FC: Joyce Carol | Obsessive Anachronism Teacher Entirely open to Social turmoil | Oates
4: Major Works by Joyce Oates | "Where are you Going, Where have you Been" "The Secret Mirror" "Fatal Woman" "The Murder" "Night-Side" "On Boxing" | Foxfire A Garden of Earthly Delights Them We Were the Mulvaneys Bellefluer Dear Husband You Must Remember This
5: Joyce Carol Oates was born on June 16, 1938 in Lockport, New York and continues to write and critique works. She was raised on her grandparents' farm where she enjoyed the peaceful environment of the country. She displayed signs of being a writer at a very early age, and when she was | given a typewriter at 14, she began seriously writing. She even submitted a novel to a publisher at the age of 15. She started out in a one-room schoolhouse that her mother attended, but by the age of 14 she was moved to a bigger school in Lockport where she graduated as the class valedictorian. | Biography | After earning a master's degree at the University of Wisconsin, she married Raymond Smith who was also gifted in the English department. Her and her husband later moved to Detroit where she was a professor at the University of Detroit. Living in the midst of
6: violence in the big city gave her inspiration, and she began to write and publish her first novels, short story collections, and poems. In 1969 Oates was invited to become a teacher at the University of Windsor in Ontario, Canada. There, while juggling teaching and writing, she managed to publish on average two books a year. In 1978 she was named a writer-in-residence at Princeton University where she later taught in a creative writing program. In 1996 Joyce Carol Oates received the PEN Award for a lifetime of literary achievement. Raymond Smith died in 2008 after complications from pneumonia.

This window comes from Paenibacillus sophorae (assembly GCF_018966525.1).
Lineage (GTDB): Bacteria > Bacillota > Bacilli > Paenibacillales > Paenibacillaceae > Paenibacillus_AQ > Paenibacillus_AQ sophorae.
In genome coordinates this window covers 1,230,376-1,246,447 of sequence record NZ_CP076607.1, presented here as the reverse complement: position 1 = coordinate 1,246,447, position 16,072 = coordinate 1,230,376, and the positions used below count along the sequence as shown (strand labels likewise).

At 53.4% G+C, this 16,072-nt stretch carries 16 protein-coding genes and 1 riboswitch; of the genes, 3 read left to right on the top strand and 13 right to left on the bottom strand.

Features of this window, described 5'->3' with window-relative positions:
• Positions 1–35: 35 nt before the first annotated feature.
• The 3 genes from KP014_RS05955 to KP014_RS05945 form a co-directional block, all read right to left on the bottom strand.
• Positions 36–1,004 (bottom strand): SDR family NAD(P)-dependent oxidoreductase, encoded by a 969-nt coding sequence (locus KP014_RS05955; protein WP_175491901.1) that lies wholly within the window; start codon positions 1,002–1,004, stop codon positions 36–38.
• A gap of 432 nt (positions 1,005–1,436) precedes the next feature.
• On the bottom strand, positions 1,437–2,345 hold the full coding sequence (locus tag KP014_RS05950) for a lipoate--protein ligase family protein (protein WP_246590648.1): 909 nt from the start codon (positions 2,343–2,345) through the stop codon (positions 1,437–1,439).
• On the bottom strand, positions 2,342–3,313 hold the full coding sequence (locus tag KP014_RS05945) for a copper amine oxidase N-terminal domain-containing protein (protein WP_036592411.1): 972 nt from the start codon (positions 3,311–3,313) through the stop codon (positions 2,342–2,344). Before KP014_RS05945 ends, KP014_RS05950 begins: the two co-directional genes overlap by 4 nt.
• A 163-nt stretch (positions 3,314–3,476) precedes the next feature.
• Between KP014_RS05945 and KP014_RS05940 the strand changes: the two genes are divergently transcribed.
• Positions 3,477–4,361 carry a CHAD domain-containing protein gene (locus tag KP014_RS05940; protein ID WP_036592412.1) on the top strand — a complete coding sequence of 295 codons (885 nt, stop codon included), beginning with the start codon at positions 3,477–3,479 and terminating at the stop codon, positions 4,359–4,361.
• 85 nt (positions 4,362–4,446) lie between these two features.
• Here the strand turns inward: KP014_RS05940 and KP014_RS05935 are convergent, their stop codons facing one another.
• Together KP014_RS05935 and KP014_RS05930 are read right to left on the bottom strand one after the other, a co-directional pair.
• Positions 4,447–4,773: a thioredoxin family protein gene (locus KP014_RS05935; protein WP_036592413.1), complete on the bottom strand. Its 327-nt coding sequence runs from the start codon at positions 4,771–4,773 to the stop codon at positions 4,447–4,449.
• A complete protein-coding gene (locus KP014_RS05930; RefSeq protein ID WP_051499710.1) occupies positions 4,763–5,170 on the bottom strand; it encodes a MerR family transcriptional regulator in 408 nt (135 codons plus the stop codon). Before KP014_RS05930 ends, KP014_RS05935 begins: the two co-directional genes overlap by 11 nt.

7: In her lifetime, Joyce Carol Oates, also known by the pseudonym Rosamond Smith, wrote 56 novels, over 30 short story collections, and eight volumes of poetry. She is still living in Princeton, New Jersey where she continues to write and is a Distinguished Professor of Humanities at Princeton University
8: As a writer, Oates focuses on what she views as the spiritual, sexual, and intellectual decline of modern American society. Usually Oates's main characters are females faced with cruel situations such as rape, abduction, murder, abuse, and suicide. Her writing style allows the reader to sympathize with the protagonist and get access to the thoughts and feelings of solitude and immense fear the protagonist experiences. While normally sticking to these topics, she occasionally wonders away from her standard to work on a completely new idea. In 1987 Oates published On Boxing, a novel that sparked her interest in boxing from years of her own father's fascination with it. After publication of this book, Oates was invited to commentate a televised boxing event. She also became interested in plays in the 1990s and produced many of her own playwrights at regional theaters.
9: Most critics praise Oates's versatility and depiction of underlying tensions of modern American society. She is sometimes compared to nineteenth-century writers Charles Dickens and Honore de Balzac. Few critics downgrade her for her "less is more" theory for not writing as long and complex works as they expect great literature to include, but she is still deeply respected and became honored at the early age of thirty.
10: A Look at What Critics Have to Say | "Single-mindedness and efficiency rather than haste underlie her prolificacy; if the phrase 'woman of letters' existed, she would be, foremost in this country, entitled to it." -John Updike | "Like the best of Oates, it probes the deeper recesses of personality, illuminating the way with flashes of eroticism and psychological mystery." -Peter Ross, Detroit News on Solstice | "[Oates] particular genius is her ability to convey psychological states with unerring fidelity, and to relate the intense private experiences of her characters to the larger realities of American life." -Greg Johnson in Understanding Joyce Carol Oates